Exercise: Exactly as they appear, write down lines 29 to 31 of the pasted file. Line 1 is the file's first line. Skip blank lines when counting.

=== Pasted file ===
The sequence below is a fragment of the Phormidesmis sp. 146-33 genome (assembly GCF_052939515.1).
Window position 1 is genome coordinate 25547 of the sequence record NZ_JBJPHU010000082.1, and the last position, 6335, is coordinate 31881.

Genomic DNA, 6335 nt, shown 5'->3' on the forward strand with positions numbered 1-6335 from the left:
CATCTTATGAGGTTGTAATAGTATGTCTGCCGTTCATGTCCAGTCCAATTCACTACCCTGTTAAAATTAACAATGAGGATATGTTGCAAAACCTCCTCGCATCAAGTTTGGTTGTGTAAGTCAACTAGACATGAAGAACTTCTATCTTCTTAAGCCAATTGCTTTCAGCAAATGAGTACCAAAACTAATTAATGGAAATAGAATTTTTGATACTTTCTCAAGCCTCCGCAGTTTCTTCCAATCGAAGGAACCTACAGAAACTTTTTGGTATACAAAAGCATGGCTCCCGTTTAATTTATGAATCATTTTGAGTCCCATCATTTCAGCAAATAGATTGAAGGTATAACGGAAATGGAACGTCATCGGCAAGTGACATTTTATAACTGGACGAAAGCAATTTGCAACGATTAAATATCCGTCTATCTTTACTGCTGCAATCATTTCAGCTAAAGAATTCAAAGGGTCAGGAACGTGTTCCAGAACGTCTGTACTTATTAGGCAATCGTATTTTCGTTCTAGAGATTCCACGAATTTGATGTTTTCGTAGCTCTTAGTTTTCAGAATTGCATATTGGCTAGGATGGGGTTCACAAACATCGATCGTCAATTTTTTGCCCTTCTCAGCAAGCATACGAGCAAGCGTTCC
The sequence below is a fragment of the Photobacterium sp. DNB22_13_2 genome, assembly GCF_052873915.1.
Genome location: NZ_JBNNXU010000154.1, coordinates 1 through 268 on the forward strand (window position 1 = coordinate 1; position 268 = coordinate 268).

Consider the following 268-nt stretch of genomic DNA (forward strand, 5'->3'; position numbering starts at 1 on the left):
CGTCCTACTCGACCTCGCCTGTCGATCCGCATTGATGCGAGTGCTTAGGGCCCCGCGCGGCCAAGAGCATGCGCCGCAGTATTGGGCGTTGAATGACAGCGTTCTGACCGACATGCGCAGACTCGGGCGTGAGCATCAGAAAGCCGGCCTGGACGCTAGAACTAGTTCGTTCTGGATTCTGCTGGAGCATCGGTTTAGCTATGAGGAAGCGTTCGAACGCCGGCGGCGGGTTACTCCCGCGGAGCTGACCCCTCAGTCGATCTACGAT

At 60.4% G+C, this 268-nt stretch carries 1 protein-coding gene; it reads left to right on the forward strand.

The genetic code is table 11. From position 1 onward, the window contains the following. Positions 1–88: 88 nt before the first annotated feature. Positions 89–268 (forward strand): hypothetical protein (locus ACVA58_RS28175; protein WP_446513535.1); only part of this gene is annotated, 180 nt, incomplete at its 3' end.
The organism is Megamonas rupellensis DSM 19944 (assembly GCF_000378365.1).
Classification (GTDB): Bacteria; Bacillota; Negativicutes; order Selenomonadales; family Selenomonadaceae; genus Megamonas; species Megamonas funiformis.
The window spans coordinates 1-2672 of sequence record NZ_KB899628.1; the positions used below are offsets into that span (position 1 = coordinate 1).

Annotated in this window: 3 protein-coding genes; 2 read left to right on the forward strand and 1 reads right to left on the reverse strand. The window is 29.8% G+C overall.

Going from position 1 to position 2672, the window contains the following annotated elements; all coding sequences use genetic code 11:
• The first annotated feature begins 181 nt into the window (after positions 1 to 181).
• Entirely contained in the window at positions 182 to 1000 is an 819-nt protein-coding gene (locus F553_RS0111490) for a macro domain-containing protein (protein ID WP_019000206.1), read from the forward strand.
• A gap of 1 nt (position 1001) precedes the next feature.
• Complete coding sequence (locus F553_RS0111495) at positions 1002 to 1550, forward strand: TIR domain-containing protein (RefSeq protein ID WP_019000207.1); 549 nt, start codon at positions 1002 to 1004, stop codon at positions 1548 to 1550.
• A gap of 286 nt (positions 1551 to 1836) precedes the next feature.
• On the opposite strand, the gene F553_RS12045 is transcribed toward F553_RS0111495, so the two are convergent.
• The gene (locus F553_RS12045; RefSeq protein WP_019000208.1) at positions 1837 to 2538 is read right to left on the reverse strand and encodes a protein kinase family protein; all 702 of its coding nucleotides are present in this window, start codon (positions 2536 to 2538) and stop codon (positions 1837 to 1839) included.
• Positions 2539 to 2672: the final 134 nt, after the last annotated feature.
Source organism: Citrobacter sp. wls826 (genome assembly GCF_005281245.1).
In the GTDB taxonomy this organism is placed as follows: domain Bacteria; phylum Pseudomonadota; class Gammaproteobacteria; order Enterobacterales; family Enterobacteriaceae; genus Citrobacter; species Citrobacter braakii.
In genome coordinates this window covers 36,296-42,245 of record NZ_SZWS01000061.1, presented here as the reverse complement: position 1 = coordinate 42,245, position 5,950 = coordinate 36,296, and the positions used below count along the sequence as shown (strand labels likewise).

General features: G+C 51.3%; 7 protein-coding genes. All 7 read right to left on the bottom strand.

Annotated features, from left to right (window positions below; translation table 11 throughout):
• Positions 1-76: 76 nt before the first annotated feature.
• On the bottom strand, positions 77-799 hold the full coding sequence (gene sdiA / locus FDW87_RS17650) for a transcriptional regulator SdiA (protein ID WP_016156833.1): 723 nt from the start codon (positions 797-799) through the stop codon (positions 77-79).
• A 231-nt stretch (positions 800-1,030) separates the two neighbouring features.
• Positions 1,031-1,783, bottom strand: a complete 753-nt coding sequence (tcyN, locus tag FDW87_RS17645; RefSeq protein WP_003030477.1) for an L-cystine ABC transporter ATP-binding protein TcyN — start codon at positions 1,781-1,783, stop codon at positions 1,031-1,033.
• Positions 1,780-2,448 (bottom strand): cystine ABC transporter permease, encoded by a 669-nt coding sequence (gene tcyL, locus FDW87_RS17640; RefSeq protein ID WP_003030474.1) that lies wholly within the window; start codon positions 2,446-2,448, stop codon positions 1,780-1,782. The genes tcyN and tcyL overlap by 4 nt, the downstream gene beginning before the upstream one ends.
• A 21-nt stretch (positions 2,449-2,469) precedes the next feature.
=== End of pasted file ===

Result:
• Positions 1-76: 76 nt before the first annotated feature.
• On the bottom strand, positions 77-799 hold the full coding sequence (gene sdiA / locus FDW87_RS17650) for a transcriptional regulator SdiA (protein ID WP_016156833.1): 723 nt from the start codon (positions 797-799) through the stop codon (positions 77-79).
• A 231-nt stretch (positions 800-1,030) separates the two neighbouring features.